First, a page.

Our invention may be briefly summarized as a metal ion laser comprising a substantially tubular, hermetically sealed housing having its opposite ends closed by Brewster windows. A hollow cathode is mounted within the housing and has its opposite ends disposed at a distance from the Brewster windows. Disposed intermediate the opposite ends of the hollow cathode are primary anode means and metal chamber means which are both open to the interior of the hollow cathode. A pair of secondary anodes are disposed adjacent the opposite ends of the hollow cathode for protecting the Brewster windows from contamination by the metal vapor by sending the metal vapor back into the hollow cathode. In order to prevent the metal vapor, on being thus sent back by the secondary anodes, from depositing on the end portions of the hollow cathode, a pair of tubular insulators are disposed respectively between the opposite ends of the hollow cathode and the secondary anodes and in coaxial relation to the hollow cathode, so that the metal vapor is sent back into the hollow cathode through the tubular insulators. Each tubular insulator has an axial bore including a smaller diameter portion disposed away from the hollow cathode and having a diameter approximately equal to the inside diameter of the hollow cathode, and a larger diameter portion disposed closer to the hollow cathode and having a diameter greater than that of the smaller diameter portion. Further, a pair of constriction means are disposed respectively adjacent the Brewster windows for reducing the inside diameter of the housing and hence for impeding the travel of the metal vapor from the hollow cathode toward the Brewster windows.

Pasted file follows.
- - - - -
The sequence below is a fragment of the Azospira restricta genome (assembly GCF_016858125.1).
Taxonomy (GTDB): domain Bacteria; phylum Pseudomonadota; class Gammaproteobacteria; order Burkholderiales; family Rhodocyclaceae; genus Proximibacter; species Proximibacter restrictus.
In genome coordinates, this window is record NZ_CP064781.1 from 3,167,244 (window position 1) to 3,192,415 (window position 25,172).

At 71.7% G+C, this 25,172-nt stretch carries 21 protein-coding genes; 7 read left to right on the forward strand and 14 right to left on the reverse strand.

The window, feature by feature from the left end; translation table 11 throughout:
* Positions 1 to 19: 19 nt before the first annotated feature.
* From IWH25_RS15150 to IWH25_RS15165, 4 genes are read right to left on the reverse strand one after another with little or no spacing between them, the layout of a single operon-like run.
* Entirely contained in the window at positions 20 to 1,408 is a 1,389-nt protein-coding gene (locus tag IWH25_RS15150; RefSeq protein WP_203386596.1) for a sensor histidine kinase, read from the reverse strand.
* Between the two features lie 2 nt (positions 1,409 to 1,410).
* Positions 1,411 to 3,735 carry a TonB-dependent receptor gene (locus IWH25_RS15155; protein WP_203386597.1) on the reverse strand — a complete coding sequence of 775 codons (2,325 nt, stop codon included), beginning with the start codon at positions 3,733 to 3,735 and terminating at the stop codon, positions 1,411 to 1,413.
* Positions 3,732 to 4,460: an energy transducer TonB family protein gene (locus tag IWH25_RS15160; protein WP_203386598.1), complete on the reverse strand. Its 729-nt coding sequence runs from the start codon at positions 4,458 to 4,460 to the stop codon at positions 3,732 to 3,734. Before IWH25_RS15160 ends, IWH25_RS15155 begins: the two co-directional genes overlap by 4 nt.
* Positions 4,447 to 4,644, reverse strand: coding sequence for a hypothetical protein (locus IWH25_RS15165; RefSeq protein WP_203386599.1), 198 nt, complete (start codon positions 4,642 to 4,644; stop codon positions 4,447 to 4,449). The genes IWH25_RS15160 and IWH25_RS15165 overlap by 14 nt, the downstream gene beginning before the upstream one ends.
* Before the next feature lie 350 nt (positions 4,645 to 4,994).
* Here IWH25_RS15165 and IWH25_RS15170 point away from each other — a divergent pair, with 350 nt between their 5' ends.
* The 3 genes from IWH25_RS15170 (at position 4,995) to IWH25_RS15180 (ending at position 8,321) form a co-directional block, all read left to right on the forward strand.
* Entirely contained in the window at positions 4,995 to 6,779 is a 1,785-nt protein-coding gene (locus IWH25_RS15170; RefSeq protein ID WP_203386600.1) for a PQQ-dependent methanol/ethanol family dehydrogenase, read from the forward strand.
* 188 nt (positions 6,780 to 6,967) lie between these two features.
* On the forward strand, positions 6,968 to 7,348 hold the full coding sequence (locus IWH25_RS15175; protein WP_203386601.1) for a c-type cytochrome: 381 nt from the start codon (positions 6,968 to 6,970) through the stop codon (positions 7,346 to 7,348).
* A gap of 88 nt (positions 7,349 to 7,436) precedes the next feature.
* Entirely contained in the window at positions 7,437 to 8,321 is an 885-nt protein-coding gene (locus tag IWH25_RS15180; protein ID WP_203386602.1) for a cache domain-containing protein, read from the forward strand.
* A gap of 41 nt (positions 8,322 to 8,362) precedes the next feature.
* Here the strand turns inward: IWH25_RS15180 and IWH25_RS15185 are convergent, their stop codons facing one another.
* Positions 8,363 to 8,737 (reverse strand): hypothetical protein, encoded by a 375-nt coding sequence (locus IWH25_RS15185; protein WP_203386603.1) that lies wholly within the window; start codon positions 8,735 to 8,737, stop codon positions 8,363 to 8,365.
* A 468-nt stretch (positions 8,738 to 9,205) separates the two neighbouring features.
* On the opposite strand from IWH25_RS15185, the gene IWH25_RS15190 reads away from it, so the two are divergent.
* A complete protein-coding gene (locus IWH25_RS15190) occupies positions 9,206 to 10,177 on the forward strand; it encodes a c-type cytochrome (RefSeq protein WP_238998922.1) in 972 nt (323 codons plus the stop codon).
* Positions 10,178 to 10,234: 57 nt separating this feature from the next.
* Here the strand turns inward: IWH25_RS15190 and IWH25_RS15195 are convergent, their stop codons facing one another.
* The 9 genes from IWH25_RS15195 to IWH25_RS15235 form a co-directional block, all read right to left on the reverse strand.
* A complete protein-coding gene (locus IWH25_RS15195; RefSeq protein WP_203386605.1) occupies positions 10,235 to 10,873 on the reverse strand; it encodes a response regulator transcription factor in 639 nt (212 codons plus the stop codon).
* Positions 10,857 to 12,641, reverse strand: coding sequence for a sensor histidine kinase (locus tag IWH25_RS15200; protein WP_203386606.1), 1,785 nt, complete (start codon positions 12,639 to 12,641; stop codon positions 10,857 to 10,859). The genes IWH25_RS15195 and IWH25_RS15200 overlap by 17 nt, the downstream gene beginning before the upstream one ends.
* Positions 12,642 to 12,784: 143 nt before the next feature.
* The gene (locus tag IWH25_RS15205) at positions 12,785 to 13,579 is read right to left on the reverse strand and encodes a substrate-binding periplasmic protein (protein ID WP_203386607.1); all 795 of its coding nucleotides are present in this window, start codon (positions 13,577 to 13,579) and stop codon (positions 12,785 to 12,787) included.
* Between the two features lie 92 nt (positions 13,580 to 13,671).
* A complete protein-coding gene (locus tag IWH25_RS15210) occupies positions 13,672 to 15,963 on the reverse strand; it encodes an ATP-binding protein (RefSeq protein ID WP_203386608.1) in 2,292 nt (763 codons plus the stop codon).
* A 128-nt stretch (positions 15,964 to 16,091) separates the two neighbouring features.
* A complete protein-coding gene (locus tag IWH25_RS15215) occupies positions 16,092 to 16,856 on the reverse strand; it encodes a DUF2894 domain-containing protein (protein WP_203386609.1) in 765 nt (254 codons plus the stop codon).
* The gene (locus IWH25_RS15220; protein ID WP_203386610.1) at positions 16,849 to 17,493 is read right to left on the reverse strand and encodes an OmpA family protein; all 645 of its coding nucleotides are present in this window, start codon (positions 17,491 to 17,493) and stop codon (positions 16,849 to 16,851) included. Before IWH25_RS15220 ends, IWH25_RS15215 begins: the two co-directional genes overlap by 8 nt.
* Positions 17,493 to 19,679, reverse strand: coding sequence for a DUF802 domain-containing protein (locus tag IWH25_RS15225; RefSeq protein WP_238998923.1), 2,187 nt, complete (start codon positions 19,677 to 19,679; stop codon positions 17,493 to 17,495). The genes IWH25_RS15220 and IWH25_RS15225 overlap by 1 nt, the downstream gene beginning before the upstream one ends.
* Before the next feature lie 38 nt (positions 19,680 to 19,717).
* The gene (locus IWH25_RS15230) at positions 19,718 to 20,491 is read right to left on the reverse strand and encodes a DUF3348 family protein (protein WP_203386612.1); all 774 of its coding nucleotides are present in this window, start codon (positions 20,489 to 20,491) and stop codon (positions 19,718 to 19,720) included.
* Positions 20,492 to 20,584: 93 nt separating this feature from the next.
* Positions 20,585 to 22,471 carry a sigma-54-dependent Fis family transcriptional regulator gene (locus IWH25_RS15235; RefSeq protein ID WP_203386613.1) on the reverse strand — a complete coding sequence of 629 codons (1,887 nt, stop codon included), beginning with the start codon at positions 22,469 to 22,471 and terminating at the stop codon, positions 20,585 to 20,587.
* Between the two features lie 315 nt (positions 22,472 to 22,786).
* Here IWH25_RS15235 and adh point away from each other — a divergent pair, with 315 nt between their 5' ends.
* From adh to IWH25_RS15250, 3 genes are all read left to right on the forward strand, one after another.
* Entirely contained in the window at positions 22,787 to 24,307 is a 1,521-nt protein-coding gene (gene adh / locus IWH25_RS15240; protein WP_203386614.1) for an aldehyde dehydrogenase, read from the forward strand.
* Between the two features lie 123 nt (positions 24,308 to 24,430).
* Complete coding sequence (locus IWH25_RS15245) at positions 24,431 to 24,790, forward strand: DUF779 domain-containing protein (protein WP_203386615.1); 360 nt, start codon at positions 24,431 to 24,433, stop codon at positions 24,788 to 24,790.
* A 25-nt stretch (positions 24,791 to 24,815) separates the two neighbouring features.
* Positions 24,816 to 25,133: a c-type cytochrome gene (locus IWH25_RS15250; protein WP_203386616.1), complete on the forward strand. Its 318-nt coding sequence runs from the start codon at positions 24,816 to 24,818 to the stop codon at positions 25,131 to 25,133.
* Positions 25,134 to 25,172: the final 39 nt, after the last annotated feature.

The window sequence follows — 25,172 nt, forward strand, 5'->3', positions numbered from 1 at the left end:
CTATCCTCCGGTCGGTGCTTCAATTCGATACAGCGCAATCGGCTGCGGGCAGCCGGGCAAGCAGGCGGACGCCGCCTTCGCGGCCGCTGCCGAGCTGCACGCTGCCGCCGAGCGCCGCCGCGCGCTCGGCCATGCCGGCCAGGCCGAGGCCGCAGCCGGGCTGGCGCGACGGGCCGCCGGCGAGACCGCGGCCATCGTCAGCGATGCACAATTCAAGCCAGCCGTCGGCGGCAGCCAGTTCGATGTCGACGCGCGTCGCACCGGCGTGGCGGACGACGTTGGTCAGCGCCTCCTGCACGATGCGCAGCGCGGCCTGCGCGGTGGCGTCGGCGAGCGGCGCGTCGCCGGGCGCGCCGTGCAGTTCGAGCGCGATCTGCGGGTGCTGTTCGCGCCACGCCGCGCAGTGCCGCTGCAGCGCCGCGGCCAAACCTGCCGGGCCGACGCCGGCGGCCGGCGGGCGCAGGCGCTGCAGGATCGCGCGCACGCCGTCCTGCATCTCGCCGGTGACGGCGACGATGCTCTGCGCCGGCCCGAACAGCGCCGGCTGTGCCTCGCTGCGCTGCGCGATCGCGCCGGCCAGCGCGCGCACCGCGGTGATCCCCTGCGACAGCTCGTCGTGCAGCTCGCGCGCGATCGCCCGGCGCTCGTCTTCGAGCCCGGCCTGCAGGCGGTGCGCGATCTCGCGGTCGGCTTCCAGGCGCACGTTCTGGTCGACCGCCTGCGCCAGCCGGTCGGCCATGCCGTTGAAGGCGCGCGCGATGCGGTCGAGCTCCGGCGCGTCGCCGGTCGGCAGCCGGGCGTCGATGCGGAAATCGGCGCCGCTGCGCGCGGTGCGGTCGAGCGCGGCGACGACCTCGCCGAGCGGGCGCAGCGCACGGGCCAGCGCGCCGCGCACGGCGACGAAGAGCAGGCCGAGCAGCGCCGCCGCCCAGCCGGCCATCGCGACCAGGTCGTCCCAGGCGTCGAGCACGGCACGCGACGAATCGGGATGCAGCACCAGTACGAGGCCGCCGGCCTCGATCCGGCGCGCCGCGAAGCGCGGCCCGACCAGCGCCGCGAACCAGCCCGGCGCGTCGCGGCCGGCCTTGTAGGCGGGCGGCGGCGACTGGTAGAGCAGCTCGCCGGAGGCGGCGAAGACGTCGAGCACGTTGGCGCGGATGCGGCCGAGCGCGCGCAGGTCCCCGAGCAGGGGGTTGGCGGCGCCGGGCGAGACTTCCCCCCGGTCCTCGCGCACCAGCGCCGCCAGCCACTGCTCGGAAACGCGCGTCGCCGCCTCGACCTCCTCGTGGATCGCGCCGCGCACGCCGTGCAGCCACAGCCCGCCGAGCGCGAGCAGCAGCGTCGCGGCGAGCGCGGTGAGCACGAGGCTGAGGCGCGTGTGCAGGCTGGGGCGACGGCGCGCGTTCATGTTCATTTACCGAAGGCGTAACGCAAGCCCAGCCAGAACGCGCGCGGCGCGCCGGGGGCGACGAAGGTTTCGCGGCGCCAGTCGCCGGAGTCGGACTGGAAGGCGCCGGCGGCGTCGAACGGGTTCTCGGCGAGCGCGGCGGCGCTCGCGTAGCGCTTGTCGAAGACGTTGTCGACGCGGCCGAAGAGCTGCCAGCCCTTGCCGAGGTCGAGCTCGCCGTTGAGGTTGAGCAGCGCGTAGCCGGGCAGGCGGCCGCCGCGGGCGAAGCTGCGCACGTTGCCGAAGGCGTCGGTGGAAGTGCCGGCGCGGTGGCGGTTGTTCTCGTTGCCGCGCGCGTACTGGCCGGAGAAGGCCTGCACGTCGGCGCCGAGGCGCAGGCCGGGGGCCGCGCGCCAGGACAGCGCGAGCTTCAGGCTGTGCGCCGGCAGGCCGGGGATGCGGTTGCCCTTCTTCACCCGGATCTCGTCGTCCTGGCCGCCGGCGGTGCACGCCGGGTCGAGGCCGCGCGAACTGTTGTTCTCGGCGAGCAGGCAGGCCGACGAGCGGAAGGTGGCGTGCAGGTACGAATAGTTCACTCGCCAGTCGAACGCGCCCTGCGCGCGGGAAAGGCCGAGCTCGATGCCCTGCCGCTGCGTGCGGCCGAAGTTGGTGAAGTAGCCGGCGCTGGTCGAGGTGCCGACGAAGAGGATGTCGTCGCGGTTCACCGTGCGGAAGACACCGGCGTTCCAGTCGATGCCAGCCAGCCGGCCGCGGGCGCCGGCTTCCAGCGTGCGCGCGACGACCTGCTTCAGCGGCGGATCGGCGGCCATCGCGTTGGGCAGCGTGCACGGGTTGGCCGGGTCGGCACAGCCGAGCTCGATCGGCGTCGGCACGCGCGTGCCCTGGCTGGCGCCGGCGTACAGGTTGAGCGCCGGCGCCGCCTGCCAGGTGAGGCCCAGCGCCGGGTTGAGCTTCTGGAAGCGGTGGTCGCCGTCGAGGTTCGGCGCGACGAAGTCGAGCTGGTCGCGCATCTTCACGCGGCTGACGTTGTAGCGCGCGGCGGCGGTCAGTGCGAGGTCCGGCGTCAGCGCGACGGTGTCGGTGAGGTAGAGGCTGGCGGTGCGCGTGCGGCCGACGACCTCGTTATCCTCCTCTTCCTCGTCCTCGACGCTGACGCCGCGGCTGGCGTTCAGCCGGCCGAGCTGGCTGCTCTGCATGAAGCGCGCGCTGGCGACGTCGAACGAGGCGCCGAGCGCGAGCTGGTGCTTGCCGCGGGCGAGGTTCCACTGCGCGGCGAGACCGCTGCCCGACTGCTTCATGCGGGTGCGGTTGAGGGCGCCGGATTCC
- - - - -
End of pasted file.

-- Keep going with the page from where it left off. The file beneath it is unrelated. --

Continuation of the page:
Blown back by the secondary anodes, the metal vapor mostly returns to the hollow cathode through the tubular insulators and, in so doing, deposits in the larger diameter portion of the bore of each tubular insulator, rather than in its smaller diameter portion or in the end portion of the hollow cathode. Thus the diameters of the smaller diameter portions of the tubular insulators and the end portions of the hollow cathode do not decrease so rapidly as does the diameter of the larger diameter portions of the tubular insulators. Of course, it takes a much longer time for the diameter of these larger diameter portions of the tubular insulators to become less than the inside diameter of the hollow cathode than if the tubular insulators were of the same inside diameter as the hollow cathode throughout their lengths. It is therefore possible to effectively confine the metal vapor within the hollow cathode for a much longer time than heretofore.
We have further found that the provision of the secondary anodes is not quite sufficient for thoroughly preventing the flows of the metal vapor toward the Brewster windows. Accordingly, in our improved laser construction summarized above, the laser housing is constricted at its points between the tubular insulators and the Brewster windows. These constrictions have proved to be capable of materially reducing the amounts of the metal vapor reaching the Brewster windows.